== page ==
ETFs

Q&A for Investors

Update : Apr. 22, 2011

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Q&A on ETFs & ETNs

 

Q&A PDF

About ETFs

Listing and Disclosure

TSE-listed ETFs

Benefits offered by ETFs

Trading, Settlement & Market Information

Costs & Taxation

TSeTF Website

ETFs in the US

Answers

Q1 What is an ETF?

An ETF is an 'exchange traded fund'. It is an index-tracking investment trust which is listed and traded on a stock exchange market.

For example, TOPIX-based ETFs are made up of shares in the same proportion as the TOPIX index. Thus an investor buying a TOPIX ETF is essentially buying shares in the TOPIX index. The price reflects this correlation. Thus, at current levels the price of one TOPIX ETF would be 1,300 yen. As the trading unit for TOPIX ETFs is 100 units (or shares), this means that an investor can trade shares in the whole of the TSE First Section (=TOPIX) for just 130,000 yen.

One key characteristic of ETFs is that investors holding over a certain number of ETFs can exchange (redeem) these for a basket of shares. Conversely, investors with a basket of shares can use these to subscribe to an ETF. However, the minimum value needed for such redemptions and subscriptions is so high that only institutional investors and securities companies can afford to do so.

Q2 How does the ETF market work?

Illustration

  1. As an index-tracking investment fund, the assets of an ETF are basically the stocks which make up the index.
  2. Fund administrators adjust subscription and redemption conditions in line with changes to the underlying index so as to maintain tracking between their ETF and the index.
  3. Investors can subscribe and redeem ETFs, based on the publicised conditions, via authorised participants. In addition to handling subscriptions and redemptions, authorised participants also undertake arbitrage transactions to maintain tracking between ETFs and the underlying indices.
  4. Unlike ordinary investment trusts, investors can trade ETFs on the TSE market just like stocks.
  5. Since ETF prices track those of the underlying indices, ETFs can be used for active arbitrage between the ETF market and the stock and index futures market.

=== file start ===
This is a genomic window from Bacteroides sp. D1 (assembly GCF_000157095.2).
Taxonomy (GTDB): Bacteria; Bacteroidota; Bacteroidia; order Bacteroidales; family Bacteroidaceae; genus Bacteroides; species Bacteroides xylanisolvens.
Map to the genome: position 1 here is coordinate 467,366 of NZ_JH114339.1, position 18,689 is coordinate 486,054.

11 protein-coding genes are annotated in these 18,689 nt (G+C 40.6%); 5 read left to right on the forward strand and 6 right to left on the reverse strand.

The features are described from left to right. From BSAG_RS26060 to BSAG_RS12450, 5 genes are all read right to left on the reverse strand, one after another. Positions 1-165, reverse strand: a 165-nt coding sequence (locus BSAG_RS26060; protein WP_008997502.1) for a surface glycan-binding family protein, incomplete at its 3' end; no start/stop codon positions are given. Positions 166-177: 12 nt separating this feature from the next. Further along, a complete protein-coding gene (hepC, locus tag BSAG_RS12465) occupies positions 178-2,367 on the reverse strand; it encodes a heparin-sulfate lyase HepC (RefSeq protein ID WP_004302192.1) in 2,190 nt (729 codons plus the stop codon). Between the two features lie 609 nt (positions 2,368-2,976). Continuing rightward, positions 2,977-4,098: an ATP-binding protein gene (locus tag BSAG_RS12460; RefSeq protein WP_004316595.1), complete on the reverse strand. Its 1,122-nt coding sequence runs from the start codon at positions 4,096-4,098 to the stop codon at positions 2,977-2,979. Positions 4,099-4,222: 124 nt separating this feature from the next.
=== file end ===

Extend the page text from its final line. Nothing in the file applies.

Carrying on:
Q3 How do ETFs differ from ordinary investment trusts?

The main differences between ETFs and ordinary investment trusts are as follows:

  1. ETFs are listed on TSE and can be traded at any time during trading hours, using both limit and market orders. Ordinary investment trusts can only be traded at specific times and at the base price.
  2. ETFs can be used for margin trading.
  3. ETFs offer in-kind subscription and redemption.
  4. Like stocks, ETF trading can be done via any securities company.
  5. In-kind subscription and redemption mean that costs for fund administrators are radically reduced.

Q4 How do ETFs differ from the Nikkei 300 trust?

The Nikkei 300 Trust is an investment trust which tracks the Nikkei 300, a weighted average index of 300 TSE-listed stocks. This trust was listed in 1995 on all Japanese stock exchanges. While both ETFs and the Nikkei 300 trust is similar in that they both track an index and can be traded on the TSE market at any time. The greatest difference is that, unlike ETFs, the Nikkei 300 trust only offers in-kind redemption, not in-kind subscription.

Q5 How can I subscribe to an ETF?

A defining characteristic of ETFs is that subscription is not cash-based, but instead investors deliver a basket of shares which accurately track the underlying index, as prescribed by the fund administrators. As the investors have already bought the stocks, there is no need for the fund administrators to take investors money to the market to buy stocks, thus considerably reducing operating costs. To take account of changes to the composition of the underlying indices, fund administrators publish daily lists of the basket of shares (which stocks and how many of each) necessary for subscription. An example of how this works is given below, using a Nikkei 225 ETF.

beneficiary arrow Nikkei 225 basket of shares + cash portion arrow fund
  arrow beneficiary certificates arrow  

Subscription for TSE-listed ETFs is performed by authorised participants. The participants subscribe their baskets of shares, and then sell the resulting ETFs on the TSE market.

If securities companies or investors other than the authorised participants wish to subscribe to an ETF, they must do so through an authorised participant. However, as the huge costs involved (several hundred million yen) are prohibitive, most chose to buy ETFs on the TSE market, in the same way as trading stocks. For details of additional subscriptions, please see the individual ETF contracts.

Q6 How do I redeem an ETF?

Redemption is the reverse of subscription. In other words, investors receive a basket of shares in return for their ETFs. Unlike ordinary investment trusts which require the sale of assets on the market in order to return investors their money, ETFs return the assets (units of stocks mirroring the index) to the investor directly. Thus reducing costs. An example of how this works is given below, using a Nikkei 225 ETF.

beneficiary arrow beneficiary certificates arrow fund
  arrow basket of Nikkei 225 shares arrow  

If securities companies or investors other than the authorised participants wish to redeem an ETF, they must do so through an authorised participant. However, as the huge costs involved (several hundred million yen) are prohibitive, most chose to sell ETFs on the TSE market, in the same way as trading stocks. For details of redemption procedures, please see the individual ETF contracts.

Q7 How are ETFs priced?

As ETFs track the performance of a particular index, their base price is basically equivalent to the value of the index. An example of how this works is given below, using a Nikkei 225 ETF.

Nikkei 225 14,067.70 yen arrow market increases by 1% arrow 14,208.38 yen
base price 14,068 yen arrow
arrow 14,208 yen